In the past few weeks, a flurry of stories has been released revealing that employees are the least satisfied they’ve been with their jobs in decades. In fact, according to a report released today by The Conference Board, “only 45 percent of those surveyed say they are satisfied with their jobs, down from 61.1 percent in 1987, the first year in which the survey was conducted.”
One might think that with the US unemployment rate around 10%, and even higher in metropolitan areas, today’s employees would be happy just to have a job; however, according to Lynn Franco, director of the Consumer Research Center of The Conference Board, “Through both economic boom and bust during the past two decades, our job satisfaction numbers have shown a consistent downward trend.”
Franco and the other report authors, Linda Barrington and John Gibbons, say that job satisfaction is down in all age groups. Barrington warns, “The growing dissatisfaction across and between generations is important to address because it can directly impact the quality of multi-generational knowledge transfer – which is increasingly critical to effective workplace functioning.”
Retaining the Best Talent in Tough Times
On top of general low job satisfaction, the recession has had an impact on employee engagement. In November, Right Management announced findings which showed that 60% of employees intended to find new jobs in the next year, with another 21% saying they were considering it.
According to Douglas J. Matthews, President and Chief Operating Officer at Right Management, “Employees are clearly expressing their pent up frustration with how they have been treated through the downturn. While employers may have taken the necessary steps to streamline operations to remain viable, it appears many employees may have felt neglected in the process.”
He continues, “Talented staff can change jobs because they can and want to, not because they have to.”
In fact, a study by Alexander Mann Solutions found that the top strategy for attracting High Performers is aligning the company’s brand with its employee value proposition (EVP). As the report explains, “It isn’t the activities or responsibilities associated with a role, a great remuneration package or even the opportunity for development, but the company or employer brand that will really attract the best.”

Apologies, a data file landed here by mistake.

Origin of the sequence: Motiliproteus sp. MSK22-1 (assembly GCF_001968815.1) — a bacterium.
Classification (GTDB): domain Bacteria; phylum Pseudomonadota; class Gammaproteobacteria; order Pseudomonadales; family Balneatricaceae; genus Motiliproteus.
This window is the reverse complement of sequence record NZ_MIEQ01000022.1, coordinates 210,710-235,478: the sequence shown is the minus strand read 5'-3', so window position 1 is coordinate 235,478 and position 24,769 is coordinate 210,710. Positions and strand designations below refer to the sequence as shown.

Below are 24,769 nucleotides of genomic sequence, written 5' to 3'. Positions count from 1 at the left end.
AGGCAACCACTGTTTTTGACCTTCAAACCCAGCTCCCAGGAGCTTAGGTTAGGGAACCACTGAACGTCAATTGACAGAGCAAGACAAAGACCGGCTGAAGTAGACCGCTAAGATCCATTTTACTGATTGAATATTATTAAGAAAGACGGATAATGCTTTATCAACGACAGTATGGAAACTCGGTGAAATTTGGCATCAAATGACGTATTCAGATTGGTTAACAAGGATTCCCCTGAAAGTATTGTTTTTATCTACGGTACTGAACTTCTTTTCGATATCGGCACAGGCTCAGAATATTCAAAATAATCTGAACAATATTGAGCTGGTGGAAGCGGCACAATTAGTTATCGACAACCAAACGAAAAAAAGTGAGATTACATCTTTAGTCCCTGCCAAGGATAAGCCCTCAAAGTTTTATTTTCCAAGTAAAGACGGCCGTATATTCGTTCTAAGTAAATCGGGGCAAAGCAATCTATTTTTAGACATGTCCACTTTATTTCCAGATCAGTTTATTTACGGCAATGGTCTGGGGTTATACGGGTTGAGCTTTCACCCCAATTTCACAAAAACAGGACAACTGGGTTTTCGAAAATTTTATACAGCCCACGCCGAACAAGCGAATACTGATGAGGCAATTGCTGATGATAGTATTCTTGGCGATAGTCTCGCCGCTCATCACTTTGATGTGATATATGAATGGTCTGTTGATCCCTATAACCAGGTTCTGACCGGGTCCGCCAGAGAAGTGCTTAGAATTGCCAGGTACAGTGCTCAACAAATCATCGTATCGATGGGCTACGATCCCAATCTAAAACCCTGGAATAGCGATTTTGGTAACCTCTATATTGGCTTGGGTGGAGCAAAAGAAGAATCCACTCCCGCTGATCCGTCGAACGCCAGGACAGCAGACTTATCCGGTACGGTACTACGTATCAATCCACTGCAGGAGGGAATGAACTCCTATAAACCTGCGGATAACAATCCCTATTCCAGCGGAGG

Additionally, employer brand and EVP came in second in strategies for employee retention, right behind competitive remuneration packages.
The study shows companies are recognizing that high performing employees want to work for a employer closely aligned with their personal values. As it is explained in the report, “the role of EVP or employer brand has also increased in importance for many respondents. This could imply that organisations recognise that building an employer brand that resonates with current employees is even more important then defining one to attract new candidates, a suggestion that is reinforced by the respondents’ view here that organisational culture is vital for retaining high performers.”
These two studies should be a wake-up call. If companies don’t work to showcase their values and brand, they will be at a competitive disadvantage. This is one reason companies are becoming more eager to showcase socially progressive, innovative policies.
Engagement through Innovative Policy
For example, a recent report commissioned by the Sustainable Investment Research Analyst Network (SIRAN), showed that 93 of the S&P 100 now provide at least some sustainability information on their web sites. Additionally, “Sixty-six firms produced a formal sustainability report with performance data in 2008, a 35 percent jump from the 49 reports produced in 2007.”
Additionally, progressive companies, like Intel, are finding ways to give back to their community, engaging their employees in the process.
But what is the best way to identify what kinds of programs may help engage and retain employees at your company? Just ask them.
In a recent Triple Pundit article, Kelly Flores of Kanal Consulting encourages employers to look at what grassroots initiatives their employees have adopted on their own, and find a way to support them. She says, “Companies that recognize and engage employee desire for sustainability can reap tremendous benefits not only in retention rates, but productivity and profitability as well.”
After all, as the reports show, employee engagement comes from being treated not as a commodity but as an asset. Why not engage your staff today?